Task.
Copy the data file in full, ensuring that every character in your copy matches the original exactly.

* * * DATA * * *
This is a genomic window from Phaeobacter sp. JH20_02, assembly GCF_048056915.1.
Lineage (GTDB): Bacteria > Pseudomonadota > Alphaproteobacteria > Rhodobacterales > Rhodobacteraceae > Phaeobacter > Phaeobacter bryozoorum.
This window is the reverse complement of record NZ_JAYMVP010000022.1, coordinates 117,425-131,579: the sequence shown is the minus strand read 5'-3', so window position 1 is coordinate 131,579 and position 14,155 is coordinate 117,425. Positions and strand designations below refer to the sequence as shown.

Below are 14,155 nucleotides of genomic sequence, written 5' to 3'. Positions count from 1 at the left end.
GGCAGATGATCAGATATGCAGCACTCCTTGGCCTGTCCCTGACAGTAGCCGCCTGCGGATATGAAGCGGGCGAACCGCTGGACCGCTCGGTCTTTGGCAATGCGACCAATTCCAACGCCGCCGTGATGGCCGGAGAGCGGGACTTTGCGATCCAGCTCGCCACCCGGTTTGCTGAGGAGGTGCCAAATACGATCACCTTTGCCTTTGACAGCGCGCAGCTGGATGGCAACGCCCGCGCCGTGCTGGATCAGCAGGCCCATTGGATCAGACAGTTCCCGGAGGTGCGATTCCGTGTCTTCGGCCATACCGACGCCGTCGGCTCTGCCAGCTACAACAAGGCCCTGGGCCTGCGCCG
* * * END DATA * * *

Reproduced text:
This is a genomic window from Phaeobacter sp. JH20_02, assembly GCF_048056915.1.
Lineage (GTDB): Bacteria > Pseudomonadota > Alphaproteobacteria > Rhodobacterales > Rhodobacteraceae > Phaeobacter > Phaeobacter bryozoorum.
This window is the reverse complement of record NZ_JAYMVP010000022.1, coordinates 117,425-131,579: the sequence shown is the minus strand read 5'-3', so window position 1 is coordinate 131,579 and position 14,155 is coordinate 117,425. Positions and strand designations below refer to the sequence as shown.

Below are 14,155 nucleotides of genomic sequence, written 5' to 3'. Positions count from 1 at the left end.
GGCAGATGATCAGATATGCAGCACTCCTTGGCCTGTCCCTGACAGTAGCCGCCTGCGGATATGAAGCGGGCGAACCGCTGGACCGCTCGGTCTTTGGCAATGCGACCAATTCCAACGCCGCCGTGATGGCCGGAGAGCGGGACTTTGCGATCCAGCTCGCCACCCGGTTTGCTGAGGAGGTGCCAAATACGATCACCTTTGCCTTTGACAGCGCGCAGCTGGATGGCAACGCCCGCGCCGTGCTGGATCAGCAGGCCCATTGGATCAGACAGTTCCCGGAGGTGCGATTCCGTGTCTTCGGCCATACCGACGCCGTCGGCTCTGCCAGCTACAACAAGGCCCTGGGCCTGCGCCG